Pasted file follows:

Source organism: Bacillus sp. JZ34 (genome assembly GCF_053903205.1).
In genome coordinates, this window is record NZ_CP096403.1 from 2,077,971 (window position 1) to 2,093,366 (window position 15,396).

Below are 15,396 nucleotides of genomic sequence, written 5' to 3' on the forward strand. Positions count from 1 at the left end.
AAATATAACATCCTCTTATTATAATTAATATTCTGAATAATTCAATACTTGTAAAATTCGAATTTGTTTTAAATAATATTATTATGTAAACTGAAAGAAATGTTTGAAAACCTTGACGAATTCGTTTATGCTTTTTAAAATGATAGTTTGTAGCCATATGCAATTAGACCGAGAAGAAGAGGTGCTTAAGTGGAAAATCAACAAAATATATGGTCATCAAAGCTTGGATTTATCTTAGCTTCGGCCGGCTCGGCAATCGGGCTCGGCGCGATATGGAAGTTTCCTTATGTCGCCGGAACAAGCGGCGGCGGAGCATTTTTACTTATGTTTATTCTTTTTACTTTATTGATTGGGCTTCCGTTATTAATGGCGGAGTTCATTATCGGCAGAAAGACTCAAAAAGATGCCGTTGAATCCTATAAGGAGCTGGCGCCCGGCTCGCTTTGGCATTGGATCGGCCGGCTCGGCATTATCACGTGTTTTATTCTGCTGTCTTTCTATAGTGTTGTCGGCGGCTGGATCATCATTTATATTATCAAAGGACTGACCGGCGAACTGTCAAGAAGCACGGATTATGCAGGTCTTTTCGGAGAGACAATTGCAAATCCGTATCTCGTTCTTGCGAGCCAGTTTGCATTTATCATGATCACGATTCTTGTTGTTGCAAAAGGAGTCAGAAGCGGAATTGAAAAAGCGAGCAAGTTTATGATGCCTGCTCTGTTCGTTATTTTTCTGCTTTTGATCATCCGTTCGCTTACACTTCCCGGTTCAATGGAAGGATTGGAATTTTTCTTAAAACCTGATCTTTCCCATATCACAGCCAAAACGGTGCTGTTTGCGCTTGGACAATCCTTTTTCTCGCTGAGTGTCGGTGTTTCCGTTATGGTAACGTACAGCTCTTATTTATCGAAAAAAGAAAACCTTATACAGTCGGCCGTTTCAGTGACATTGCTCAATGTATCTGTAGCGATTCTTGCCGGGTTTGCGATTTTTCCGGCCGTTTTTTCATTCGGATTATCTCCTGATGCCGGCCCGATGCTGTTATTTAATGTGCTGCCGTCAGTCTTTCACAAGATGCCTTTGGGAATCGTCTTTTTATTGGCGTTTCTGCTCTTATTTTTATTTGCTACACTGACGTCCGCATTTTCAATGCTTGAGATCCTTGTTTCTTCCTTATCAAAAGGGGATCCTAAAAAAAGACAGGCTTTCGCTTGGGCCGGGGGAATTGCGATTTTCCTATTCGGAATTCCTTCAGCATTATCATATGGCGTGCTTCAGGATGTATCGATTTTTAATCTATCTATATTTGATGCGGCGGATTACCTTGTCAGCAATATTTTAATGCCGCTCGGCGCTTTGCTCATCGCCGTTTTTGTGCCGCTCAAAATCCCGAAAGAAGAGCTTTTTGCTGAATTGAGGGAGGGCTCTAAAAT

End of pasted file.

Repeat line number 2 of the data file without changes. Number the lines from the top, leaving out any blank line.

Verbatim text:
In genome coordinates, this window is record NZ_CP096403.1 from 2,077,971 (window position 1) to 2,093,366 (window position 15,396).